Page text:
CONSUMPTION AND CONSERVATION OF RESOURCES
Preamble: Historically, the aenvironmental movement has emphasized three tracks: 1) conservation;
2) changing consumptive habits; and 3) regulating, eliminating, and reducing the production of harmful substances.
Preservation and Conservation of Land: In the 19th and 20th centuries the efforts of John Muir and
Teddy Roosevelt laid the foundation for conservationists. An outgrowth of their efforts was the creation of national parks and an appreciation of the intrinsic value of our natural resources.
Consumption and Conservation of Resources: The second track relates to the adjusting of consumer habits. Efforts to “reduce, reuse and recycle” and the use of Compact Florescent Bulbs illustrate this trend.
Precautionary Principle & Costs: The third track attempts to alter the production of substances or
stop activities that are harmful to people and the environment. If “an activity raises threats of harm to
human health or the environment, precautionary measures should be taken even if some cause and
effect relationships are not fully established scientifically.” This track strives to learn if we have “hidden” costs, placed on the public and government for resource development and production. “Hidden”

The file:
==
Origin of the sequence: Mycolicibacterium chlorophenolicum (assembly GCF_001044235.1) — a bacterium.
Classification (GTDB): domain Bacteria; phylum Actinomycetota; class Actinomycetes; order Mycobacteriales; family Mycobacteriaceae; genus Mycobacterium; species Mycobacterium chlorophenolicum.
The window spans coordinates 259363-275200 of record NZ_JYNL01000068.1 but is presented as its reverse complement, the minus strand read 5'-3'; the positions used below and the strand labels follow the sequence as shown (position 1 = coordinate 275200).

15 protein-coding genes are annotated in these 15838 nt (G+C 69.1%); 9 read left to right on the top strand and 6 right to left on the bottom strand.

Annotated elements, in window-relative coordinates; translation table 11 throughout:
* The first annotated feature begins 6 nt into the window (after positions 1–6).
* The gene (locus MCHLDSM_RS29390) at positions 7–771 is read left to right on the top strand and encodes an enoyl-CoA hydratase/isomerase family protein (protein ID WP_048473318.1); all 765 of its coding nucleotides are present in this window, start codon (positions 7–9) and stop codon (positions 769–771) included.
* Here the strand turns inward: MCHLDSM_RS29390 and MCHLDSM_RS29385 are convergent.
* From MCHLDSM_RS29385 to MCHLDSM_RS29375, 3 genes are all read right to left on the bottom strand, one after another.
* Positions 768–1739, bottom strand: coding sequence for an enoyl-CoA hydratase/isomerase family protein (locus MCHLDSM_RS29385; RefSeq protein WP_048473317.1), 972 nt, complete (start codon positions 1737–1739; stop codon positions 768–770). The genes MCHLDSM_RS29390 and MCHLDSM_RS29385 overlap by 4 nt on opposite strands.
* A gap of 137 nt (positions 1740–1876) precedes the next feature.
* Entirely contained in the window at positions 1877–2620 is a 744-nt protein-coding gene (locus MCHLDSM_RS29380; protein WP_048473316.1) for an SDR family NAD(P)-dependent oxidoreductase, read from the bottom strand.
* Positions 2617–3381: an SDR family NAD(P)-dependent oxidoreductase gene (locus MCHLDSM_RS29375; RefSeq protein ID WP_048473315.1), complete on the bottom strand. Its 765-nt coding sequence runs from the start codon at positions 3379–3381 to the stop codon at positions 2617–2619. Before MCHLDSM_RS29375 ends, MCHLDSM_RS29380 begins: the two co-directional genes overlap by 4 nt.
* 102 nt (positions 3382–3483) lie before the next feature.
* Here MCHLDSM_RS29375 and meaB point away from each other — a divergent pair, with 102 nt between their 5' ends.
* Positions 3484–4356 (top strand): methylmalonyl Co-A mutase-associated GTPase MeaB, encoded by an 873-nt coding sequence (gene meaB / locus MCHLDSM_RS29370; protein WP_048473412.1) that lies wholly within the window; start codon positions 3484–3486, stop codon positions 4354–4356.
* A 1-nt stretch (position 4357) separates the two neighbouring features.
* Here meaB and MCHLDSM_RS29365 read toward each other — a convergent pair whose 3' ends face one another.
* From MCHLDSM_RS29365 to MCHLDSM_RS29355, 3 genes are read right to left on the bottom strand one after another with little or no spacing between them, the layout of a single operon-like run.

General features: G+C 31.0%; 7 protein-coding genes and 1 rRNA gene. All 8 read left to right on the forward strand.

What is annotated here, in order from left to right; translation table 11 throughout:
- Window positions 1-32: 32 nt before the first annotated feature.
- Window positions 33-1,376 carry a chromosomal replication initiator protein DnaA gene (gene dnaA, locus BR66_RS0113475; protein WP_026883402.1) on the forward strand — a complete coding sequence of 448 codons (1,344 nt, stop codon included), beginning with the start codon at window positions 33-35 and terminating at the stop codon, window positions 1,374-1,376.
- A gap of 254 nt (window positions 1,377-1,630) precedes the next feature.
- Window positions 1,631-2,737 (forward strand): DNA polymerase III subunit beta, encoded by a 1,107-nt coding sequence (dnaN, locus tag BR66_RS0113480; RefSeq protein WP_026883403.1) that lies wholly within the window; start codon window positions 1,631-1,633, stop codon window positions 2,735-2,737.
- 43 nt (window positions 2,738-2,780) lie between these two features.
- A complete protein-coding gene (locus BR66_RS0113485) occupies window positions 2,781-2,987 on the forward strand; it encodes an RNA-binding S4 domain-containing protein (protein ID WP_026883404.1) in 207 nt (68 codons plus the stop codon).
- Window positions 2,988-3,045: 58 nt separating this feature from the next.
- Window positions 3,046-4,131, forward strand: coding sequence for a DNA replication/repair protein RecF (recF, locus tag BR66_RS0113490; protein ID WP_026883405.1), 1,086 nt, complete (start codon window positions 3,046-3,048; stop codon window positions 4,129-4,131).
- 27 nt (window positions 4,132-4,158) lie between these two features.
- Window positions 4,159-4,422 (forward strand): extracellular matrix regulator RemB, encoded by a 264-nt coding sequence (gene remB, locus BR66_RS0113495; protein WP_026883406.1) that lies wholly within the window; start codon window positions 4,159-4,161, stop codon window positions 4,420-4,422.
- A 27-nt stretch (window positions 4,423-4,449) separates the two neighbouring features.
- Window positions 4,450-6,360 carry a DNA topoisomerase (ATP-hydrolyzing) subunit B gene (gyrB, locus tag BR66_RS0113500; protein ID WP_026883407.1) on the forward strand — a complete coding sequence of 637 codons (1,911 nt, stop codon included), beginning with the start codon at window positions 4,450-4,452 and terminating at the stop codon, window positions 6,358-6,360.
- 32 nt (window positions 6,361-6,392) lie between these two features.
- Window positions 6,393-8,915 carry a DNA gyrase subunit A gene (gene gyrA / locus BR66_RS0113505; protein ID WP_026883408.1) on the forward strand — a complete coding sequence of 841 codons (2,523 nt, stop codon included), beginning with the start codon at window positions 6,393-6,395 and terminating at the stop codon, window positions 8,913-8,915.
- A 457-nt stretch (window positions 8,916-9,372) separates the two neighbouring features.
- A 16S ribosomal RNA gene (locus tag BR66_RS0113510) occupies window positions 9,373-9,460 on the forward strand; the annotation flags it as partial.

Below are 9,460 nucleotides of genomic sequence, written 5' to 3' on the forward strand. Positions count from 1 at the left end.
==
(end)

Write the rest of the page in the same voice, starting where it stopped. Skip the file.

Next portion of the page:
costs can include tax subsidies, environmental destruction and adverse health problems experienced by residents and workers.
Paul Russell Cutright, Theodore Roosevelt: The Making of a Conservationist, Chicago: University of Illinois Press,
1985 and John Muir, The Story of My Boyhood and Youth, Houghton Mifflin Co., 1916
Wingspread Statement on the Precautionary Principle, Jan. 1998, http://www.sehn.org/wing.html
Jenrose Fitzgerald, Ph.D., Jason Bailey and Melissa Fry Konty, Ph.D., The Economics of Coal in Kentucky: Current
Impacts and Future Prospects, Berea, Ky.: Mountain Association for Community Economic Development, June 25,